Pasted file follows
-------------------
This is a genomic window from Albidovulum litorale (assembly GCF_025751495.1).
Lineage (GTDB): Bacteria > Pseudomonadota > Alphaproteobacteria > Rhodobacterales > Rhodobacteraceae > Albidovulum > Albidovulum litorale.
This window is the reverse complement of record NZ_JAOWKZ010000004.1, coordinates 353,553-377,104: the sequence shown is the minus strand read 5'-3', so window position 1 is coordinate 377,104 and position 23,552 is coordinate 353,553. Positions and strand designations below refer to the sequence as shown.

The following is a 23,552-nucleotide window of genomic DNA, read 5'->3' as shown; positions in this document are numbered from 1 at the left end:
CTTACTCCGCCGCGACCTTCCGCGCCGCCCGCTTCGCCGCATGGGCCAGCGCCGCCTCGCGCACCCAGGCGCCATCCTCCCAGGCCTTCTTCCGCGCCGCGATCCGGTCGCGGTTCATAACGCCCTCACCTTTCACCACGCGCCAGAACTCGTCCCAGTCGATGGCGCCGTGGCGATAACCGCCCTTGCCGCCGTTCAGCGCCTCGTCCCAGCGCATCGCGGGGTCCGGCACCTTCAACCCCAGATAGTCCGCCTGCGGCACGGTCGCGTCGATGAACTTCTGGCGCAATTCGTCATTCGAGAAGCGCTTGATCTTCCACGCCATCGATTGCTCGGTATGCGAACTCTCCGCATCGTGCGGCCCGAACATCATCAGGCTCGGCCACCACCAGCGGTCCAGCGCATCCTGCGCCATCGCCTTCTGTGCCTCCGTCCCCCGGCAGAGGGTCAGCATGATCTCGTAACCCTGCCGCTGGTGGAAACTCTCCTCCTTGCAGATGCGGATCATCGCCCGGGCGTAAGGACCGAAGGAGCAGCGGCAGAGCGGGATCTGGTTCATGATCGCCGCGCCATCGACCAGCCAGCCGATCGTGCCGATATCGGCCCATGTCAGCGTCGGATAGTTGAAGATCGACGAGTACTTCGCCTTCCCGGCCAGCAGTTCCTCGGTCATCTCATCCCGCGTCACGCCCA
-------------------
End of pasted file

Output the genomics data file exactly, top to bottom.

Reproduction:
This is a genomic window from Albidovulum litorale (assembly GCF_025751495.1).
Lineage (GTDB): Bacteria > Pseudomonadota > Alphaproteobacteria > Rhodobacterales > Rhodobacteraceae > Albidovulum > Albidovulum litorale.
This window is the reverse complement of record NZ_JAOWKZ010000004.1, coordinates 353,553-377,104: the sequence shown is the minus strand read 5'-3', so window position 1 is coordinate 377,104 and position 23,552 is coordinate 353,553. Positions and strand designations below refer to the sequence as shown.

The following is a 23,552-nucleotide window of genomic DNA, read 5'->3' as shown; positions in this document are numbered from 1 at the left end:
CTTACTCCGCCGCGACCTTCCGCGCCGCCCGCTTCGCCGCATGGGCCAGCGCCGCCTCGCGCACCCAGGCGCCATCCTCCCAGGCCTTCTTCCGCGCCGCGATCCGGTCGCGGTTCATAACGCCCTCACCTTTCACCACGCGCCAGAACTCGTCCCAGTCGATGGCGCCGTGGCGATAACCGCCCTTGCCGCCGTTCAGCGCCTCGTCCCAGCGCATCGCGGGGTCCGGCACCTTCAACCCCAGATAGTCCGCCTGCGGCACGGTCGCGTCGATGAACTTCTGGCGCAATTCGTCATTCGAGAAGCGCTTGATCTTCCACGCCATCGATTGCTCGGTATGCGAACTCTCCGCATCGTGCGGCCCGAACATCATCAGGCTCGGCCACCACCAGCGGTCCAGCGCATCCTGCGCCATCGCCTTCTGTGCCTCCGTCCCCCGGCAGAGGGTCAGCATGATCTCGTAACCCTGCCGCTGGTGGAAACTCTCCTCCTTGCAGATGCGGATCATCGCCCGGGCGTAAGGACCGAAGGAGCAGCGGCAGAGCGGGATCTGGTTCATGATCGCCGCGCCATCGACCAGCCAGCCGATCGTGCCGATATCGGCCCATGTCAGCGTCGGATAGTTGAAGATCGACGAGTACTTCGCCTTCCCGGCCAGCAGTTCCTCGGTCATCTCATCCCGCGTCACGCCCA